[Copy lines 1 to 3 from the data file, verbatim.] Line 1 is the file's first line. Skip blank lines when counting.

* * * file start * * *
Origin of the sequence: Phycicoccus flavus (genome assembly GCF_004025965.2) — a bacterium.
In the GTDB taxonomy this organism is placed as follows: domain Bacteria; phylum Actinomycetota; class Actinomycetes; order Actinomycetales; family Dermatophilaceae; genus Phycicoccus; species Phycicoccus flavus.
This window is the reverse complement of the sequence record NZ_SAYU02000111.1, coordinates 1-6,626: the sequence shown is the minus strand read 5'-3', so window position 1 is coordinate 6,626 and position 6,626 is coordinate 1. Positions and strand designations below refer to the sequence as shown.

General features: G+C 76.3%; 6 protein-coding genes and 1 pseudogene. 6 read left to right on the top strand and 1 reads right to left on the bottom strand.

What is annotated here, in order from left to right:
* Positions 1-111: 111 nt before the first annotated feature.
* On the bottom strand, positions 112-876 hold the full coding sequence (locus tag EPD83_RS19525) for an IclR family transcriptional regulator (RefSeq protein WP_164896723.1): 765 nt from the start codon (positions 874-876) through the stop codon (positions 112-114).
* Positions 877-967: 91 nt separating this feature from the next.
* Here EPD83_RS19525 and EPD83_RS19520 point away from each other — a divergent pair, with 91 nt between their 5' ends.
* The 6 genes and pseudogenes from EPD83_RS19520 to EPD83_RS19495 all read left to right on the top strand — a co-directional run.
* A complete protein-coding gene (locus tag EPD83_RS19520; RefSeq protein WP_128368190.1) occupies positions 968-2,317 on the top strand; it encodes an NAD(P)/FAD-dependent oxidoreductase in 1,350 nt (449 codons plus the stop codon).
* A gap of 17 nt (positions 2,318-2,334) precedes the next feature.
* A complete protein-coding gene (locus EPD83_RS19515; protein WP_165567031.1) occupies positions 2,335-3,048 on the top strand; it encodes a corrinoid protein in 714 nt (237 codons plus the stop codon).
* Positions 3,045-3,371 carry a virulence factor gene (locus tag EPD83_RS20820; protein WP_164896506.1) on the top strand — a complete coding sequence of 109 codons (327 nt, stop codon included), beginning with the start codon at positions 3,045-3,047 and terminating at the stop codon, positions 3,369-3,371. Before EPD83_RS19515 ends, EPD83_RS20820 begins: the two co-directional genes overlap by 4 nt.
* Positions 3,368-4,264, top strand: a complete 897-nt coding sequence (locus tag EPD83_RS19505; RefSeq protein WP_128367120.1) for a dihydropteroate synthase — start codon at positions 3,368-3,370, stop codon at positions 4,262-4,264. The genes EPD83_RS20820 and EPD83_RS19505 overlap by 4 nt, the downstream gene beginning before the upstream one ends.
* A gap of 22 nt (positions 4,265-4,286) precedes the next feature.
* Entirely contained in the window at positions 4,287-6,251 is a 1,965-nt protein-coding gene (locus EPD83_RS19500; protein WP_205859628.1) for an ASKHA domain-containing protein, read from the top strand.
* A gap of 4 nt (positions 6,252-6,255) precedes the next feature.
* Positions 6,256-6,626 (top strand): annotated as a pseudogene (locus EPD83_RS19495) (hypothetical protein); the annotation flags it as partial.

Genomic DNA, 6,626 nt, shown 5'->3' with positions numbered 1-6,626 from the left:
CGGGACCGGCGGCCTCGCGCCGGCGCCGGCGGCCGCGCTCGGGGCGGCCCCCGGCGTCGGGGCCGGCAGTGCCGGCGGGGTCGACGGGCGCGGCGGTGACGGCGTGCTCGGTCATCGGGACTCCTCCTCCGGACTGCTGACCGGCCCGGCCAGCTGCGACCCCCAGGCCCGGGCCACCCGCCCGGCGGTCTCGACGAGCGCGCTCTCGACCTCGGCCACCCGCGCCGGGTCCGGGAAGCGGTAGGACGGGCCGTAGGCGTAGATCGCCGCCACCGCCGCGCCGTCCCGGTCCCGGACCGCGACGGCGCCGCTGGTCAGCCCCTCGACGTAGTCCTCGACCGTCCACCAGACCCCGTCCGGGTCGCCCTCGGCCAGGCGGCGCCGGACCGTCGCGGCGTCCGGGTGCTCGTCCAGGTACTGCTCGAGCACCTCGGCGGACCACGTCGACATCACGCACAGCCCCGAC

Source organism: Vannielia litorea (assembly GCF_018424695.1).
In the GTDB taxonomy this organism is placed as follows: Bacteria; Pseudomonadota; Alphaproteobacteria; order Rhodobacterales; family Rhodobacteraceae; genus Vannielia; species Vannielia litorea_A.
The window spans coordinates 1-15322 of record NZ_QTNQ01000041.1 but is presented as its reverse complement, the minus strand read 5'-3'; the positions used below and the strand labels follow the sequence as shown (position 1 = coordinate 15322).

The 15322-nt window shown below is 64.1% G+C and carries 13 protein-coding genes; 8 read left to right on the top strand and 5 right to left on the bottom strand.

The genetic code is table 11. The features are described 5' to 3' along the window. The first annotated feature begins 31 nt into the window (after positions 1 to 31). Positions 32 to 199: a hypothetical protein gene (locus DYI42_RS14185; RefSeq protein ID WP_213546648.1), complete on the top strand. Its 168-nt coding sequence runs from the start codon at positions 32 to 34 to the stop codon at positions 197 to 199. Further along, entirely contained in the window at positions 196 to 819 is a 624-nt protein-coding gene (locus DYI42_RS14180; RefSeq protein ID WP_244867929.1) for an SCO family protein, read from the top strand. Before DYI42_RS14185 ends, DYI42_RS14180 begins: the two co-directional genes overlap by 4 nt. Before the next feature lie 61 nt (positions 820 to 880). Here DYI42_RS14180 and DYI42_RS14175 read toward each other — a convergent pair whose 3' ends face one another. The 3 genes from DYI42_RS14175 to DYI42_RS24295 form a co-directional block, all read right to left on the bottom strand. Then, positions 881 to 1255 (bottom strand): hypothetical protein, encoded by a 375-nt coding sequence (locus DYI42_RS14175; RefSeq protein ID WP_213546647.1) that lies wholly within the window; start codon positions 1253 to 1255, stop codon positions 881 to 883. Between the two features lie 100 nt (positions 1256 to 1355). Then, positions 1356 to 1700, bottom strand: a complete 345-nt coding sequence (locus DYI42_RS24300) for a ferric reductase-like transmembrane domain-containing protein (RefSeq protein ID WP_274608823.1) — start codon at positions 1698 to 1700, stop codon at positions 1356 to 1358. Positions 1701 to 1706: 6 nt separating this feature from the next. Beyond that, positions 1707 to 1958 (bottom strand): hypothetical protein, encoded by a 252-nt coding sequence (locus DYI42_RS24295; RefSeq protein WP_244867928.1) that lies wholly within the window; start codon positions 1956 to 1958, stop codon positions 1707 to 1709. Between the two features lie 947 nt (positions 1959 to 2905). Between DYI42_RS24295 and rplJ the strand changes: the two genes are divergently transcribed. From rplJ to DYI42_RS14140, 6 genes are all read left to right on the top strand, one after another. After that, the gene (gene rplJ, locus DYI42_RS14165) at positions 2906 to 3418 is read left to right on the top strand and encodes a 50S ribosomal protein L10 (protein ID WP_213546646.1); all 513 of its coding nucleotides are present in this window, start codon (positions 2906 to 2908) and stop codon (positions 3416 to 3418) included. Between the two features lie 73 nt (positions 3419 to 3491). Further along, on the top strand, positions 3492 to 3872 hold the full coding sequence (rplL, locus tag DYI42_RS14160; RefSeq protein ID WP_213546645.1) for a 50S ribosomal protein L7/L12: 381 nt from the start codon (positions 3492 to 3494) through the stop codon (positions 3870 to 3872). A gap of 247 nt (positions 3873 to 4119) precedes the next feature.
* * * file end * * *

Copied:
Origin of the sequence: Phycicoccus flavus (genome assembly GCF_004025965.2) — a bacterium.
In the GTDB taxonomy this organism is placed as follows: domain Bacteria; phylum Actinomycetota; class Actinomycetes; order Actinomycetales; family Dermatophilaceae; genus Phycicoccus; species Phycicoccus flavus.
This window is the reverse complement of the sequence record NZ_SAYU02000111.1, coordinates 1-6,626: the sequence shown is the minus strand read 5'-3', so window position 1 is coordinate 6,626 and position 6,626 is coordinate 1. Positions and strand designations below refer to the sequence as shown.